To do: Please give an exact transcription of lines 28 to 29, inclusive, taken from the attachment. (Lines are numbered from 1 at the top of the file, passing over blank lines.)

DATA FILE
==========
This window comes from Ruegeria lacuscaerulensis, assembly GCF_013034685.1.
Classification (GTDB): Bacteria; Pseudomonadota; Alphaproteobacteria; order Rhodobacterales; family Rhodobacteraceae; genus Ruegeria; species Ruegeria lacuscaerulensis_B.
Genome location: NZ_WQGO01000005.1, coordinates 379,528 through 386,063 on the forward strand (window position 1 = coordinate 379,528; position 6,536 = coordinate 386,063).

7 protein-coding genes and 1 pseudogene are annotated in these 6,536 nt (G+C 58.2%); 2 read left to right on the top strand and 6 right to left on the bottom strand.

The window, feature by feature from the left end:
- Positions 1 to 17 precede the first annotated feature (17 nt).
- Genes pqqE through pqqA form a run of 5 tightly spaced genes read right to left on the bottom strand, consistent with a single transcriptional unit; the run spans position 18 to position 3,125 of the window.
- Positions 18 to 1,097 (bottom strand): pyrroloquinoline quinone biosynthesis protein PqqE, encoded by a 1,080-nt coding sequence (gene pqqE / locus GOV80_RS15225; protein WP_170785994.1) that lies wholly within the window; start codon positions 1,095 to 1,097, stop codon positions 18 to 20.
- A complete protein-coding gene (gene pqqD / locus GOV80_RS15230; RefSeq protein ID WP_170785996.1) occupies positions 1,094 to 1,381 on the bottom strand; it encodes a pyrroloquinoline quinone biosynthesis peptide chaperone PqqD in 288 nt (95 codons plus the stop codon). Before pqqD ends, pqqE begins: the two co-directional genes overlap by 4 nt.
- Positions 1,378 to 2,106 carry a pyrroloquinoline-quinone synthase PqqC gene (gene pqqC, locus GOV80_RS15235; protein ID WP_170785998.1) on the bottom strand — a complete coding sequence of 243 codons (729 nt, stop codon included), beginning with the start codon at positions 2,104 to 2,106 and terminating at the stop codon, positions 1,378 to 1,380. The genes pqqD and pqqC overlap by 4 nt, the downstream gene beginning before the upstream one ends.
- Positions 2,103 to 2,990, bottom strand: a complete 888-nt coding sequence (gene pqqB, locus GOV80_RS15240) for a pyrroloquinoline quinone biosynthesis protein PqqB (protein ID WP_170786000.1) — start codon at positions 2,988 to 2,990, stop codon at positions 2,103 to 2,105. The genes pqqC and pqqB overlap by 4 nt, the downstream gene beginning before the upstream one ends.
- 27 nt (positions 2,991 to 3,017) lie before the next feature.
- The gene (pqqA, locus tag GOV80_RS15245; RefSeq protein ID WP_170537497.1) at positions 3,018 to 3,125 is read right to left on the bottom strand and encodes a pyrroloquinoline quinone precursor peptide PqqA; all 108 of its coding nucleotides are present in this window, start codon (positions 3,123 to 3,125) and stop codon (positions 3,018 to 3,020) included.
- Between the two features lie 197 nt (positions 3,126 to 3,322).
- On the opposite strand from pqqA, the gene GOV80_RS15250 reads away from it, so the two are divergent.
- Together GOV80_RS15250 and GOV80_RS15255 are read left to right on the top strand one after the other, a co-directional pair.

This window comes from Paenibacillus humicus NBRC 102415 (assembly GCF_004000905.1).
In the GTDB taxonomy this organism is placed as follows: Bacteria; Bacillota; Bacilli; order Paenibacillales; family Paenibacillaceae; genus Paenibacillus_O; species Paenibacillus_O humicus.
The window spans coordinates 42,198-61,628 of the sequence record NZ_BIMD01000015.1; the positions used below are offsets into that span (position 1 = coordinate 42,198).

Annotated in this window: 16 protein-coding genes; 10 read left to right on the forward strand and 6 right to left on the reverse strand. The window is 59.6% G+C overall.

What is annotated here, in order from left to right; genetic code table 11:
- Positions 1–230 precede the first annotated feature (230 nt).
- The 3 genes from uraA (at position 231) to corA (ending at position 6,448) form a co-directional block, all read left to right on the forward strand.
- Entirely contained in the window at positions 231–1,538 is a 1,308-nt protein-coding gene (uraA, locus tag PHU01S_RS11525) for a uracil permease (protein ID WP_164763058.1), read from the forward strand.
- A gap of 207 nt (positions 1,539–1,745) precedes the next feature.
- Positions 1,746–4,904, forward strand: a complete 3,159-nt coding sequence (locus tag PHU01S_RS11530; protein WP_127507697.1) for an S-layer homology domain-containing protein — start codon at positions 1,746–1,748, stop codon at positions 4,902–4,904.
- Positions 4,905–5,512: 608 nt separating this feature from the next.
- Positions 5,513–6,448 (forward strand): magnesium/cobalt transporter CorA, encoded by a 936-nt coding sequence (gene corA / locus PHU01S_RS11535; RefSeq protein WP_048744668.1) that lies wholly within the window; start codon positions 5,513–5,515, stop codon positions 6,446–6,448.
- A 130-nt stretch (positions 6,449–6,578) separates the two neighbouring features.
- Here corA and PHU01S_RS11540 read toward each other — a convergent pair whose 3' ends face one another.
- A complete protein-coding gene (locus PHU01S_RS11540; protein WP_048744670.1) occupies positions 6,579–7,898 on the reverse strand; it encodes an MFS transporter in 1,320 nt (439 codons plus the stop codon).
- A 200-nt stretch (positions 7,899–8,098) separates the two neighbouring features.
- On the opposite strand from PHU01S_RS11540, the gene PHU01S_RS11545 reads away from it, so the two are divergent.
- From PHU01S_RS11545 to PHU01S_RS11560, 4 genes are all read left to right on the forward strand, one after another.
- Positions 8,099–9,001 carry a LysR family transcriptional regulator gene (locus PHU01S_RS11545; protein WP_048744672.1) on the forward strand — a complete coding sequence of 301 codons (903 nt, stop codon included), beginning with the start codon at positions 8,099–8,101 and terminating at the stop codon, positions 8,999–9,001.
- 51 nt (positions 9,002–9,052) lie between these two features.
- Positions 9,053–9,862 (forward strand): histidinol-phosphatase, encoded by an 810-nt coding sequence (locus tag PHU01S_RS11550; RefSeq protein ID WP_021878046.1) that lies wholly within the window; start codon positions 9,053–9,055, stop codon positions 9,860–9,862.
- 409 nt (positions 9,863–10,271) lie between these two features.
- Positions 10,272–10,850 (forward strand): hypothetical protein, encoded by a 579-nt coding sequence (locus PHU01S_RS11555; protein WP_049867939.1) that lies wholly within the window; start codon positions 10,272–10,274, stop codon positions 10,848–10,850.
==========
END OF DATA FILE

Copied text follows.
- Positions 5,513–6,448 (forward strand): magnesium/cobalt transporter CorA, encoded by a 936-nt coding sequence (gene corA / locus PHU01S_RS11535; RefSeq protein WP_048744668.1) that lies wholly within the window; start codon positions 5,513–5,515, stop codon positions 6,446–6,448.
- A 130-nt stretch (positions 6,449–6,578) separates the two neighbouring features.